For the past 31 years, the Goodman’s School Matinee Series (SMS) has worked with hundreds of teachers from high schools across Chicago, bringing students each year to see Goodman productions free of charge—including Yasmina’s Necklace. Throughout the school year, Goodman Education staff work with teachers to integrate play content and the arts into specific curriculum across all subject areas, creating a series that not only gives students a rich theatergoing experience, but also aids in the development of critical thinking skills and sparks curiosity and enthusiasm for learning. Theater tech, drama and theater history teacher Edward Cisneros of the Multicultural Academy of Scholarship (MAS) reflects on 10 years participating in the program, and how it has enhanced his students’ lives.

Elizabeth Rice: Tell me about MAS. Why do you love working there?

Ed Cisneros: I take great pride in working at MAS and on the Little Village/North Lawndale High School Campus. MAS is one of four small schools housed in this building that is the direct result of a 19-day hunger strike staged by residents of the Little Village community who wanted better education for the youth of their community. It’s my responsibility to honor their sacrifice by upholding their vision. MAS is a true neighborhood school open to any student regardless of academic ability, test scores, learning challenges or facility with the English language; we are there to serve every student who walks through our door. Our campus is a true resource of the community and I love that through my work, theater is a part of the experience for our students and their families. Over the years, I’ve taught multiple siblings and cousins from the same family; I take great joy knowing that my classes are a shared experience that lives outside of the classroom.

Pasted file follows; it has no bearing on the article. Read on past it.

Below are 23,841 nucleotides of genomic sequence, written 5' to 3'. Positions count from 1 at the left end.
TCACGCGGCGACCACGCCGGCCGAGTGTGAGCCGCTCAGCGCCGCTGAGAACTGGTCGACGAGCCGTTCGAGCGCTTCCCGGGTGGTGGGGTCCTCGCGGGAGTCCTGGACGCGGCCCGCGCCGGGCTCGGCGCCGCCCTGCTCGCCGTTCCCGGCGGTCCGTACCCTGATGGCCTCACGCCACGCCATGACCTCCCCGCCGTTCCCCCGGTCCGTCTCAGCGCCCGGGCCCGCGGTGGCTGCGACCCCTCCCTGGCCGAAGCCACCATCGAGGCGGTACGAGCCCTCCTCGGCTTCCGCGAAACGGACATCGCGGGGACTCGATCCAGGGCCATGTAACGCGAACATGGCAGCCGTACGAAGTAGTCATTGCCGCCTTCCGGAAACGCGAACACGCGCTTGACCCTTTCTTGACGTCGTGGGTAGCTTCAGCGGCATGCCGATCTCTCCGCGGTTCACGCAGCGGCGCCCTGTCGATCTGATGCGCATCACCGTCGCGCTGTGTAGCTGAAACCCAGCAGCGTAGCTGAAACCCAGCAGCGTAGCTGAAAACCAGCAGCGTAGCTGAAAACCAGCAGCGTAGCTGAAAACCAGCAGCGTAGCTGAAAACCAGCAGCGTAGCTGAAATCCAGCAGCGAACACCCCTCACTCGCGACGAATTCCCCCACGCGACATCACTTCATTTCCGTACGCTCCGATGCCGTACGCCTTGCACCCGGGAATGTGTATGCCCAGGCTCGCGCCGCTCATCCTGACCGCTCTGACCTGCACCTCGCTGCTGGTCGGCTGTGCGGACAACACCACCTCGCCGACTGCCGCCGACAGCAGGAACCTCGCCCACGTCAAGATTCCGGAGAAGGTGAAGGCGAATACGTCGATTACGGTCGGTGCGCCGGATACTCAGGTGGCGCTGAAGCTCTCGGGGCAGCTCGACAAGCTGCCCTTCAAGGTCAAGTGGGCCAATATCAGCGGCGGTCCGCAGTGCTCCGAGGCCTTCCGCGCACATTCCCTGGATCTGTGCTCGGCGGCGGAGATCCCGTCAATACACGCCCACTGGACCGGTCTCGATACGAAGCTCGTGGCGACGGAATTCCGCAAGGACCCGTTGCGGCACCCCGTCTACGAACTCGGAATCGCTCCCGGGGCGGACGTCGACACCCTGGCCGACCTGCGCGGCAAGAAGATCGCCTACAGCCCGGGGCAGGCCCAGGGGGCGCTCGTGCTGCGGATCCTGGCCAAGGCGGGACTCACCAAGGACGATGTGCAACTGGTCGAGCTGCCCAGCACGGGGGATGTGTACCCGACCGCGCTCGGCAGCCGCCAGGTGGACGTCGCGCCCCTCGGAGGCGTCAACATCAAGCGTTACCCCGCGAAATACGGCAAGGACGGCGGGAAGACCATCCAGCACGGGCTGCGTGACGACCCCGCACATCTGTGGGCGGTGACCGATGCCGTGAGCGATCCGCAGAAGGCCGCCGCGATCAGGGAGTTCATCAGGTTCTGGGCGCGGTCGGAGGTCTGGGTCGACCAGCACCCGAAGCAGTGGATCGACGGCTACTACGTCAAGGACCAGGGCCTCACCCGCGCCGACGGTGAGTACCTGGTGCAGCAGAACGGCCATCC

ER: Why did you join the School Matinee Series?

EC: The series provides an opportunity for students to see theater of the highest quality at no cost to them or our school. For the majority of students, the Goodman is the first theater they ever attend. Furthermore, they get to experience plays from the theater’s actual season. I admire that the Goodman doesn’t produce separate plays with smaller budgets and shorter running times for high schoolers, but instead challenges them with the same material as its adult audience. It’s a tremendous risk, but one that has constantly paid off. The Goodman’s spectacular design also provides excellent fodder for my theater tech class, and really helps make what we learn in the classroom into a tangible reality.

ER: Why is theater tech an important subject?

EC: I have always enjoyed technical theater and wanted to share that with students. It’s a great way for students who take my drama course—which focuses primarily on performance—to get an entirely different perspective of theater. There’s a lack of diversity in the professional tech and design world, and I wanted to expose students to career possibilities that they would have never known existed.

ER: What have been some memorable experiences at the Goodman?

EC: It’s difficult to select one favorite, but I love how the plays become a part of the students’ lives. I remember students pulling off Harpo Marx’s handshake gag in the hallway after seeing Animal Crackers, or former students still telling me how much they loved Fish Men when visiting from college. Students made connections to the telenovelas they watch with their families after seeing The Little Foxes, and more recently, students were still humming the “Wrong Note Rag” from Wonderful Town during the final weeks of last school year. In short, the plays become a part of their life experience and it’s only possible because of the School Matinee Series.

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